(I am in the process of updating some static pages. This text goes with Why I Blog.)
First off, I want to say that blogging is stupid. Most bloggers, such as myself, have no journalism training. We are not professionals, are prone to errors, tempted to propagate rumor, and are busily creating a permanent record of non-retractable statements. We paint targets on ourselves and encourage friends, family, acquaintances, and strangers to make comments which, depending on our mood, may hurt our feelings or cause us to make a flippant remark in jest or anger that changes our relationship with those commenters. It is dangerous waters.
Employers or prospective employers can use your blog as a reason to fire or not hire you. I know if I was considering an person for a job the first thing I would do is search for them on the Internet. Of course, if it was me, I’d give more weight to bloggers than to people who only gave me a resume and some scripted references. I encourage my employers and clients to read further.
A blog is a chance for people to get to know you better [than your shrink]. I was raised to “not air my dirty laundry.” I took it to extremes and, until college, I was a very closed person; now I hide far less than I should. A blog creates an opportunity for your views on controversial issues to slip out. While this sounds like truth, you may not want certain people in your life such as your parents, church patrons, employers, children, or those social climbers for whom you put on a facade, to know the whole truth.
What we do not practice, we lose. Blogging provides a creative outlet for writing, research, technology, presentation, marketing, and social networking. Regular publishing improves vocabulary and grammar. With each entry I publish, I find myself making multiple visits to dictionary.com which in turn has improved my spelling and assured the correct usage of words.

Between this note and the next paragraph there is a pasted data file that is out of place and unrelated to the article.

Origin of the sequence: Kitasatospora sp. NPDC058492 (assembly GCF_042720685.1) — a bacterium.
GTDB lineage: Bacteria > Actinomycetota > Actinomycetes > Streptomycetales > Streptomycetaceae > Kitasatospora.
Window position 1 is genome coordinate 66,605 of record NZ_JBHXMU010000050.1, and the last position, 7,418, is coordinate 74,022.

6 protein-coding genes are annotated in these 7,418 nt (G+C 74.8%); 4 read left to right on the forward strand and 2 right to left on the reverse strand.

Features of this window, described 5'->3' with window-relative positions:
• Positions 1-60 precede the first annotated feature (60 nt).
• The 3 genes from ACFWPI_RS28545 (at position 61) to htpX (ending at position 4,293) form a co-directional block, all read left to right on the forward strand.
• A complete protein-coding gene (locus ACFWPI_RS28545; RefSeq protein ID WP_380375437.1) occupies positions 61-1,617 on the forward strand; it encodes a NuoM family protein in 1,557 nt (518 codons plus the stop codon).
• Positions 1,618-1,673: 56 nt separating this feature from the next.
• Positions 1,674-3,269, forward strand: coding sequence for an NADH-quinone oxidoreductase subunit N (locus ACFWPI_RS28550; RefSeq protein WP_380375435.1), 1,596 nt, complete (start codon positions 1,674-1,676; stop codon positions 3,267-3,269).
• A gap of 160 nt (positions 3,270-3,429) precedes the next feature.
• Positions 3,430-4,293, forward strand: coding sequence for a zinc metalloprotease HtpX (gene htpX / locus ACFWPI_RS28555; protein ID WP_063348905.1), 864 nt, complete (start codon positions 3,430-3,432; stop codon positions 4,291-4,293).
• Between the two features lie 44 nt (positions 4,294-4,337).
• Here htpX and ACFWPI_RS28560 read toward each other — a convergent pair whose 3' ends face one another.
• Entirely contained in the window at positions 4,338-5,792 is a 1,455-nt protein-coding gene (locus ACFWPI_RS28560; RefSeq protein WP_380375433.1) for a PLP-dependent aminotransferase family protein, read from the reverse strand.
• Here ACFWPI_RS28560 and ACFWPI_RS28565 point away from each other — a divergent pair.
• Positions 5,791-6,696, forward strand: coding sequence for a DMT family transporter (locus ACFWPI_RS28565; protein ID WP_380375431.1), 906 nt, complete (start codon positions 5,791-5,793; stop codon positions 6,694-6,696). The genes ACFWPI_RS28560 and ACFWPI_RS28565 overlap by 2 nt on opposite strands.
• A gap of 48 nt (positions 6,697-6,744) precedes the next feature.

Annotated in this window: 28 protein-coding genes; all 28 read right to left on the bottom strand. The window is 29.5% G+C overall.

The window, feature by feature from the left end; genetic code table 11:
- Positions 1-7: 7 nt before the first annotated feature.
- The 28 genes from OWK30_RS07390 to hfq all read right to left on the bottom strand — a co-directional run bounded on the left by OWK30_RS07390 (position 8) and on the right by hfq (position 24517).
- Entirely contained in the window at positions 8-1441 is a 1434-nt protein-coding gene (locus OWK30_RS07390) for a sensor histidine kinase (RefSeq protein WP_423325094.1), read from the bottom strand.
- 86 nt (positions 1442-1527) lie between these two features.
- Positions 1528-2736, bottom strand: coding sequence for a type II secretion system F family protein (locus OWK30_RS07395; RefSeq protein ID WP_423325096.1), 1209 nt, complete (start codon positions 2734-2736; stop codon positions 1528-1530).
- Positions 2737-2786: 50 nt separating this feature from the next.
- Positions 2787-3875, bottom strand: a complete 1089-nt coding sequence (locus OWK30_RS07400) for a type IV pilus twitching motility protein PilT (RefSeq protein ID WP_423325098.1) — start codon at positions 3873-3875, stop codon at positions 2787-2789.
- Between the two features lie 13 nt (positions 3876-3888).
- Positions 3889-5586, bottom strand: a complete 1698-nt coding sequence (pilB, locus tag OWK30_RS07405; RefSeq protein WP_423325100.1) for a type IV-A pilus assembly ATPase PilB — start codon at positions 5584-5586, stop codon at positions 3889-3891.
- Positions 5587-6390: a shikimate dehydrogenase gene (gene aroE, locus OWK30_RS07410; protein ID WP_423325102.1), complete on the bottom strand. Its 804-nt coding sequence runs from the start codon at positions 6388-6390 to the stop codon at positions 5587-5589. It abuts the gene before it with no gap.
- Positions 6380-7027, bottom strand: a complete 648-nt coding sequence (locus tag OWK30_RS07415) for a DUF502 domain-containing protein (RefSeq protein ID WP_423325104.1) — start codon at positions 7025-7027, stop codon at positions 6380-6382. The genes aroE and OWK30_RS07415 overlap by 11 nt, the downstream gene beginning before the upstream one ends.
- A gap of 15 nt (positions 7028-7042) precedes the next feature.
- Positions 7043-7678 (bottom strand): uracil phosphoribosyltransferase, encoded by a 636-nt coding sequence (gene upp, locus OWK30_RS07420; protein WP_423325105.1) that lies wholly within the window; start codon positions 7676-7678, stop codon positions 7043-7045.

Blogging provides history. As with all journaling, records are kept of good and bad allowing those thoughts to leave our head and be enjoyed or relived at our leisure rather than burdening our minds. Children’s remarkable words and fantastic pictures can be shared and kept for prosperity. Precious moments with loved ones can be memorialized.
A blog is simply a regularly updated website with dated content. For better search engine placement and browser compatibility, a blog should have compliant and valid code adhering to current standards such as valid CSS. Professional websites are often developed under high pressure deadlines and tight budgets which do not allow for experimentation outside the programmer’s known skill set. A personal blog allows for trial and error with lessor used html tags, css designs, and web technologies, growing the programmer’s tool set and professionalism.
Mentorship is important to me. I enjoy teaching and sharing knowledge. Blogging provides an opportunity to give to others.
Community develops around a blog. Blogs are often interactive soliciting commentary from readers. As strangers peer into the lives of a blogger, a connection develops. The reader gets to know the presenter perhaps even better than persons known in real life. As readers comment on posts, dialog forms creating a tighter bond between reader and publisher. Friendships develop between people that may never see each other. Business relationships can form. Support networks can form. Blogging can even be therapeutic!
I caution people never to believe anything read on the Internet; at least, not without checking several sources. Blogs can be totally fictitious. For me, blogging is truth. To a degree, blogging is exhibitionism with a sprinkle of ego boosting. I love to talk and love to share stories, but working independently, and as time goes on, I find myself exposed to fewer people outside of my immediate family. Blogging has become an outlet for me to share my adventures!